In a perfect world all of our patients would listen to their physician and follow his directions. I think we can all agree that the world is far from perfect.

When it comes to trying to get our patients to go along with the recommended therapies for their particular problem there are often road blocks. We call these problems of acceptance and adherence.

Nowhere is this more apparent than with patients who need CPAP to control their sleep apnea. Those of you who have sleep apnea and use a CPAP machine know what I am talking about. There is clearly a period of adaptation when using this device.

Research physicians are obviously aware of the problems of acceptance and adherence when it comes to the treatment of sleep apnea. Recently, an implantable pacing device has been developed to help control the muscles in the back of the throat during sleep to help prevent the obstruction they are causing.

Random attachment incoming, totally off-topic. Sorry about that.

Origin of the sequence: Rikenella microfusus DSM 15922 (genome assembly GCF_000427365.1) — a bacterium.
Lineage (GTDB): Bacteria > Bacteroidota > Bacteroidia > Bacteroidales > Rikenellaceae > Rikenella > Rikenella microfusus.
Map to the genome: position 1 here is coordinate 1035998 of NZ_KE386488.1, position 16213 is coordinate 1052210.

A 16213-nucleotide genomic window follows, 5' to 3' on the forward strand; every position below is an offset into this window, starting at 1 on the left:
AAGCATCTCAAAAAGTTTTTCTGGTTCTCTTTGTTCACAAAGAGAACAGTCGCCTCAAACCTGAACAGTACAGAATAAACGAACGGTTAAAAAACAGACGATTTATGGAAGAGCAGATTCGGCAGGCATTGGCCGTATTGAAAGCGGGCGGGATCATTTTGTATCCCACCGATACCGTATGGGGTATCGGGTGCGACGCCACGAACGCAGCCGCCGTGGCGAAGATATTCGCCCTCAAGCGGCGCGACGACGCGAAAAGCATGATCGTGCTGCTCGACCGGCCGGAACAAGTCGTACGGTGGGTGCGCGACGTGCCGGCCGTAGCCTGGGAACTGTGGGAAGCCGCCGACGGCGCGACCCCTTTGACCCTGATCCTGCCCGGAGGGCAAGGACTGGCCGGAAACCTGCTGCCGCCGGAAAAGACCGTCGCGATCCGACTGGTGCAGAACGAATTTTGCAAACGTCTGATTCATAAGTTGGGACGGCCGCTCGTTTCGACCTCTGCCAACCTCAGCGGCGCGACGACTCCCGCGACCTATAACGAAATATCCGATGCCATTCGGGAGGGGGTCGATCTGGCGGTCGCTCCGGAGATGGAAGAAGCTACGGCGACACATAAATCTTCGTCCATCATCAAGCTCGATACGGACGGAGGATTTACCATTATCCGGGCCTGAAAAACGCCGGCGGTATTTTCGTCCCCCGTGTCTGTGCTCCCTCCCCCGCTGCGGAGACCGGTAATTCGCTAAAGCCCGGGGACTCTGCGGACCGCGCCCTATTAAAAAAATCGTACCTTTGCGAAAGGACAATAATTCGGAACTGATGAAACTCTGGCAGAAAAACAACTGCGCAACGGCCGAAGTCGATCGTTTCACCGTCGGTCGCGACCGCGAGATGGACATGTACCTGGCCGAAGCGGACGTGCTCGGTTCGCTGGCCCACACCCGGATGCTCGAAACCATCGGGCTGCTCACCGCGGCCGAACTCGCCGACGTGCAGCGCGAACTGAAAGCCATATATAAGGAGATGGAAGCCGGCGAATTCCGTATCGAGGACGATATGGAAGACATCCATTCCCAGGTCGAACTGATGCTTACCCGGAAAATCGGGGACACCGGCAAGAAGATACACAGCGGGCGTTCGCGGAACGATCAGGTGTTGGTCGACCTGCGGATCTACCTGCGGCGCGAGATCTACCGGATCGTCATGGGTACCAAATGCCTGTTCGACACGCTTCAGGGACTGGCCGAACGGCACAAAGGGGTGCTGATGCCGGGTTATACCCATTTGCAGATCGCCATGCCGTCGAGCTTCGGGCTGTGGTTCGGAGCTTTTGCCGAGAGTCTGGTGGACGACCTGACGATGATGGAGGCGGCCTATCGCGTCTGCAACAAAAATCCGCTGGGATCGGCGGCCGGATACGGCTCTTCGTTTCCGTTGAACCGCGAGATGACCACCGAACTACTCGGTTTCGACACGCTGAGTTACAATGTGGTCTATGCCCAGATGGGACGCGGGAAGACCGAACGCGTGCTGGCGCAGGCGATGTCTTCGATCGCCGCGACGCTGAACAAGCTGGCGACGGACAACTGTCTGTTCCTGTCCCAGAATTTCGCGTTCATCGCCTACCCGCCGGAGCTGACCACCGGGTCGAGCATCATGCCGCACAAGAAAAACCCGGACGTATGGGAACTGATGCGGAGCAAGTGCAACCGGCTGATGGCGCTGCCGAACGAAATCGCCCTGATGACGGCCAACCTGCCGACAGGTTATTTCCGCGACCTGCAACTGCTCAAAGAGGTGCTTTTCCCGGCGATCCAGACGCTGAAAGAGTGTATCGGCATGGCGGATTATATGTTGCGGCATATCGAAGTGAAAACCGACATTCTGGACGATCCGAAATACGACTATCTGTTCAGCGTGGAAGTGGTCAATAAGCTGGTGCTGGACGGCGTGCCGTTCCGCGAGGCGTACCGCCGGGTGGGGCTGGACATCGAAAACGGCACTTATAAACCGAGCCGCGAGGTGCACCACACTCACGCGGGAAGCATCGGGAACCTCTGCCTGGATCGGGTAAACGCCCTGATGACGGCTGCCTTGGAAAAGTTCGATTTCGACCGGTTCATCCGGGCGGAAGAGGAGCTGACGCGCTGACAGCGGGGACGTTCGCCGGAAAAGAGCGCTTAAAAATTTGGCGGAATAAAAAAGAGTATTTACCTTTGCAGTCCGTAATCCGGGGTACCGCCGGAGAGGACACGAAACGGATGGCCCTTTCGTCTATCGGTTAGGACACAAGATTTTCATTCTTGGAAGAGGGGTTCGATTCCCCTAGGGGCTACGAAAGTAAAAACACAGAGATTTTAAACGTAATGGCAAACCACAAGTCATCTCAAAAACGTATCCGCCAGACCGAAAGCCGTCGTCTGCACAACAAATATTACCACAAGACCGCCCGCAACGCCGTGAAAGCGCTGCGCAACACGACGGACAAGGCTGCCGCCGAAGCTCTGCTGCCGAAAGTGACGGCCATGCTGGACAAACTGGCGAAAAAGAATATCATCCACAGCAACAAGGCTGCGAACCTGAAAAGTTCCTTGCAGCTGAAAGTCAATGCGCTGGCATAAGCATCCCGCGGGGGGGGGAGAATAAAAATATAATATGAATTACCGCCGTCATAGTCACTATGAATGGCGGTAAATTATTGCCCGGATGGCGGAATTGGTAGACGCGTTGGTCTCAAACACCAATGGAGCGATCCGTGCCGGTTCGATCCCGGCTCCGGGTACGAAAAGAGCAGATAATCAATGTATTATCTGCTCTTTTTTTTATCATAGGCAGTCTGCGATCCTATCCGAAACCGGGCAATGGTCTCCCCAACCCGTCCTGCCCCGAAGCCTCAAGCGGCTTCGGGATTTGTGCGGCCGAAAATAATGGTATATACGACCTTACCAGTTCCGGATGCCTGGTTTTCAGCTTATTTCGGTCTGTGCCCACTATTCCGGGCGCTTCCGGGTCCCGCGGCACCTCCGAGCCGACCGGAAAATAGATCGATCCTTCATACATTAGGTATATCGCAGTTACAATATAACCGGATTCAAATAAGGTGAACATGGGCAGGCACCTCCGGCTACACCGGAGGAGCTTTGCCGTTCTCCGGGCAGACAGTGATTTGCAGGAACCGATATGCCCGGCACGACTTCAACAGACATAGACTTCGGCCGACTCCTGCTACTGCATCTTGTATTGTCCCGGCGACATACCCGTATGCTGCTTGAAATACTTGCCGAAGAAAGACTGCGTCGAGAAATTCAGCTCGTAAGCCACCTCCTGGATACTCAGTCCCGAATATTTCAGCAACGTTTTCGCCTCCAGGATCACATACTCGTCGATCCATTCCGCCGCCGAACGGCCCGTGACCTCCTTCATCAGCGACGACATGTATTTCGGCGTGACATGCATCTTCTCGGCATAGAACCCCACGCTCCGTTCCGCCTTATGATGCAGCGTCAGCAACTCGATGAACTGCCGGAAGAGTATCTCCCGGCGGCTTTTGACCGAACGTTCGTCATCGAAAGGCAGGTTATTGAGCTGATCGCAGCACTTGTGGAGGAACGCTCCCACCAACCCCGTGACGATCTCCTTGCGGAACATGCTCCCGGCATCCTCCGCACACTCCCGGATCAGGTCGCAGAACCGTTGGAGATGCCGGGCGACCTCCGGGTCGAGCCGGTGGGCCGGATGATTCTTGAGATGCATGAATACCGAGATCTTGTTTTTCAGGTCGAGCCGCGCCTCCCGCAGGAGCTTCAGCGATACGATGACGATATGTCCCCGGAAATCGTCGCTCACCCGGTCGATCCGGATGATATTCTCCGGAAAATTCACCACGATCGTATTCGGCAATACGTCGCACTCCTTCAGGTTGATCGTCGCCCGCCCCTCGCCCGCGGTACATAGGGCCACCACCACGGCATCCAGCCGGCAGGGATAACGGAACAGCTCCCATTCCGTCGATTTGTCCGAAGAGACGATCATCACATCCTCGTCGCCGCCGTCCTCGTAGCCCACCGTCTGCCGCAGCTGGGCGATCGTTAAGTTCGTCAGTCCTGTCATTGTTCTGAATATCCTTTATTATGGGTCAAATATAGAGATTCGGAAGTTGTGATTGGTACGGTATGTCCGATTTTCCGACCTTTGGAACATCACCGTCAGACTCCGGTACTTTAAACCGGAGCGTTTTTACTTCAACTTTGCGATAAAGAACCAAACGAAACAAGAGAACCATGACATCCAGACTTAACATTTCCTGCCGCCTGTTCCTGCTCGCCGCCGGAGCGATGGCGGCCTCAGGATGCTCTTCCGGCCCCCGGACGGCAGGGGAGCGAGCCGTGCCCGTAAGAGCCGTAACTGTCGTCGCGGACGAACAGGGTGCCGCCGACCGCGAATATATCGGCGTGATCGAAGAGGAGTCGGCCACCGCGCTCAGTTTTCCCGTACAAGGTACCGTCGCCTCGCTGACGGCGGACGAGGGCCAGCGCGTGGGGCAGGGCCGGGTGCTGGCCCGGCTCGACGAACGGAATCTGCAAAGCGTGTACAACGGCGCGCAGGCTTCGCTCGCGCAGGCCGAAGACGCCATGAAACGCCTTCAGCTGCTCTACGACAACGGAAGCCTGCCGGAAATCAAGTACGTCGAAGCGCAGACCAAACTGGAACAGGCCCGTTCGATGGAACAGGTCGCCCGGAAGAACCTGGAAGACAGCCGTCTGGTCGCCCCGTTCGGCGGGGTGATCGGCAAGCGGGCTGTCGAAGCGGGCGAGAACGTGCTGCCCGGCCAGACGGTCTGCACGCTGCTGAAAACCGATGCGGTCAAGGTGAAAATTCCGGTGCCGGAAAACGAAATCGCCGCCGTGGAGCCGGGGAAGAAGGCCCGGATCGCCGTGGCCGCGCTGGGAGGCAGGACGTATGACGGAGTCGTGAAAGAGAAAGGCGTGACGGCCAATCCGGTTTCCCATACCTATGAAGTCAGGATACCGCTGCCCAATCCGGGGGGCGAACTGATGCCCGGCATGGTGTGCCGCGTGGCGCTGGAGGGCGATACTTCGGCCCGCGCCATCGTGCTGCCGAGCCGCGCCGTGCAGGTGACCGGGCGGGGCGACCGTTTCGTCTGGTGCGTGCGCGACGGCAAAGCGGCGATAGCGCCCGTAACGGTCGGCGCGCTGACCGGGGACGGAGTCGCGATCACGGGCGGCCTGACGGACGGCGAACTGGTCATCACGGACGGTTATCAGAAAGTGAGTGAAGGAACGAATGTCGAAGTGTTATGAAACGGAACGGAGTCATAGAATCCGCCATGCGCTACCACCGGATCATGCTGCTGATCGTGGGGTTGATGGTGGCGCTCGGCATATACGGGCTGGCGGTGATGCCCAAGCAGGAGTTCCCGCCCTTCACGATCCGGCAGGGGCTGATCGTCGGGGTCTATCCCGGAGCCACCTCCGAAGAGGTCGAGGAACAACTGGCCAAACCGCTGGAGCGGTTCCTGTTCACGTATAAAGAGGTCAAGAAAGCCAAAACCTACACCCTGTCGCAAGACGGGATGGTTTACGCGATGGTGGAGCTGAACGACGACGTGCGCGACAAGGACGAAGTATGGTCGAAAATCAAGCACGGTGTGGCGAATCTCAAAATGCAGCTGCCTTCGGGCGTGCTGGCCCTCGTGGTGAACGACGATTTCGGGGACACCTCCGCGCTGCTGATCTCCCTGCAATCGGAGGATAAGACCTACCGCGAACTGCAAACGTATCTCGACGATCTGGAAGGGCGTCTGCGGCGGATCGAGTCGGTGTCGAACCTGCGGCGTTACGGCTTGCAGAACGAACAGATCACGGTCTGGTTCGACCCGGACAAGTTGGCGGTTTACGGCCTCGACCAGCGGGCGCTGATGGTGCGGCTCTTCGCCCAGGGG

To use this device, however, patients need to have a surgical procedure to connect the pacer to the nerves in the neck which control the back of the throat.

Most recently, researchers have been looking at certain medications which may activate the muscles in the throat to prevent them form collapsing the upper airway when sleeping.

There are no approved pharmacologic agents approved for sleep apnea. I wrote this article to tell our sleep apnea patients that we can identify with your complaints and that physician researchers have heard you as well